Remember when lunchtime and recess were the highlights of your school day? 

While the lunch boxes and activities have changed, the importance of taking lunch still rings true — no matter what your age. And yet, fewer people are taking advantage of this time and the health benefits it brings. 

They instead work through that time for a variety of reasons, according to a survey from ezCater.1 Some worry their employer will look down on them, while others say they have too much work to take a proper break.

About 1 in 10 people never take a lunch break!

But skipping your lunch break isn’t doing you any favors and could do more harm than good. Here’s why taking your lunch break is essential — especially one free of screens. 

Why a screen-free lunch break is important

The potential relaxation benefits of taking a break from your work will diminish if you do so while looking at a screen. To make matters worse, science has found serious repercussions for eating while distracted. Spoiler alert: it has to do with how much you eat!

According to a 2020 study published in the journal Appetite, eating while doing something that takes up a lot of your attention or engages your senses — like looking at your phone — makes it harder to recognize the cues that you’re feeling full.²

Why? Your brain filters out that information because it’s distracted. Researchers found that, in this distracted state, you’re more likely to keep snacking than if you’d been paying attention to your food while eating. Yikes!

Additional research found that mindless or distracted eating is also associated with anxiety, overeating, and weight gain. This is important news for the 46% of people who spend their lunch break scrolling on social media, according to the ezCater survey.

The benefits of taking a lunch break 

So looking at your screens while eating lunch isn’t the best idea, but you should definitely still take your lunch break. Doing so can benefit everything from your mental health to your productivity, depending on your goals and priorities. 

If feeling more energized is important to you, try eating lunch solo. Research in the Academy of Management Journal found that those who ate lunch alone were the most relaxed. And the ezCater survey also found that 40% of employees say taking a lunch break makes them feel less stressed. 

For folks who are joining a new team or who want to boost camaraderie, opt for lunch breaks with your crew. Research on firefighters found they were more cooperative and performed better as a team when they ate together during their lunch breaks.

Taking breaks helps you make better decisions too. One famous study examined Israeli judges who needed to decide whether or not to grant parole. They found that when the judges didn’t take breaks, the rate of granting paroles dropped. The researchers explain this is because the judges went with the safest, easiest, and most straightforward option due to exhaustion and “decision fatigue.”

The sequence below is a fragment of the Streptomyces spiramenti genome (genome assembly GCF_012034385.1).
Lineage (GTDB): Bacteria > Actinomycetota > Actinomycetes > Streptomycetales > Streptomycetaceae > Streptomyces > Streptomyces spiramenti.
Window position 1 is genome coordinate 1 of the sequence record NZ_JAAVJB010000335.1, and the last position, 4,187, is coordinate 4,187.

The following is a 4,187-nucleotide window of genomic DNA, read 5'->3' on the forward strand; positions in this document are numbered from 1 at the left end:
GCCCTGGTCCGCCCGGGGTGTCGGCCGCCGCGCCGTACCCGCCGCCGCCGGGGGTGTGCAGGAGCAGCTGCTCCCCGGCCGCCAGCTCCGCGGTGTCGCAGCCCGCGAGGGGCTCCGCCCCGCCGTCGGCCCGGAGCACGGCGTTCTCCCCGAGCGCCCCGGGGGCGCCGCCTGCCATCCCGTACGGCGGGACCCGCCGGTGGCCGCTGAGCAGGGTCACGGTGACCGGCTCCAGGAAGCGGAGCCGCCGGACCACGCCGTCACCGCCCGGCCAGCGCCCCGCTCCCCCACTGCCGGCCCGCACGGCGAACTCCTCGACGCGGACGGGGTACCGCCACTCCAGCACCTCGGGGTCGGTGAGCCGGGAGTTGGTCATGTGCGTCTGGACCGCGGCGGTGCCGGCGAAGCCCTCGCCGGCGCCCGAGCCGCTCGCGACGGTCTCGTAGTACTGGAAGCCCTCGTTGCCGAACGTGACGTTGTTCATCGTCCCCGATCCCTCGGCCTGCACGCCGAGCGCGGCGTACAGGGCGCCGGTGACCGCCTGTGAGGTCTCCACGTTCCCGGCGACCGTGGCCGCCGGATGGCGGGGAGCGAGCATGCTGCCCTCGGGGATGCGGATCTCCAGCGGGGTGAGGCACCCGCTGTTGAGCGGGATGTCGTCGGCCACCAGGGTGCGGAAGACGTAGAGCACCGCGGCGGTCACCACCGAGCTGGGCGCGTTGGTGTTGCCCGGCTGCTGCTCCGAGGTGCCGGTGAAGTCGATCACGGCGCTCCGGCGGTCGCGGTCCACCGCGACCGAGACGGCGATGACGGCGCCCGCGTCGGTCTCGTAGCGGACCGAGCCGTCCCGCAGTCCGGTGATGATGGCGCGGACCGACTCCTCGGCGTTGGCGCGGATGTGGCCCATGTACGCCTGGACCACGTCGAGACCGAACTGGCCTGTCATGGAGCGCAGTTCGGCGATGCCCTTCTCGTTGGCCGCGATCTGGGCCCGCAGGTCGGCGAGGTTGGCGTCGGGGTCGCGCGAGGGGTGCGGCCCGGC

Need another excuse for taking a break? Another study found that brief breaks help with focus during long tasks.

Have you ever been so intensely focused on a task that you wound up just spinning your wheels with no end in sight? Instead of taking a break, you just push on through. That’s counterintuitive, according to research in Organizational Behavior and Human Decision Processes. The researchers found that scheduling breaks or switching between creative and mundane tasks actually encourages creativity and helps you problem-solve.

How to take a screen-free break every day 

Use your screens to your advantage and pencil in screen-free time every day. Block out time on your calendar to go phone-free, and leave an away message on Slack or Teams so your coworkers know you’ll be stepping away from your computer. 

Doing so will help you get a break from your desk without worrying and set an example of a boundary that your teammates can follow. 

Another great way to ensure you take your lunch break is to add a layer of accountability. Opt for a lunch date with your coworker where you both agree to leave your phones silent. Better yet, set a date for a walking lunch meeting to network with other folks in your office. 

Solo lunchtime walking is also beneficial. One study conducted on people in high-stress fields had people take a short walk in the park or complete mindful relaxation exercises like deep breathing. The researcher found that when people did these activities during their lunch breaks, they experienced less end-of-day dress and fatigue. They also had better concentration at work than when they took nonmindful lunch breaks.

For those working from home, taking a lunch break is equally as crucial as being in an office. Take your dog on a walk during your lunch break, or listen to a predownloaded podcast. (Yes, you are technically using your phone, but you’re not staring at a screen.) 

Another favorite technique is the 20-20-20 rule. Take a break every 20 minutes to look at something 20 feet away for at least 20 seconds. It’s easy to remember and can also help with digital eye strain. You can hold yourself accountable by setting a timer to take advantage of this technique.  

The Bottom Line

Take advantage of the lunch break time to give your mind and eyes a break from your work and screens. Use this time to practice mindfulness, socialize with coworkers, or fit in some movement to help you make better decisions, relax, and boost creativity. 

Resist the temptation to spend your lunchtime on your phone! If you need an incentive, remember — you’re likely to eat past the point of fullness if you’re eating while scrolling. That’ll just make you even more tired later ;).

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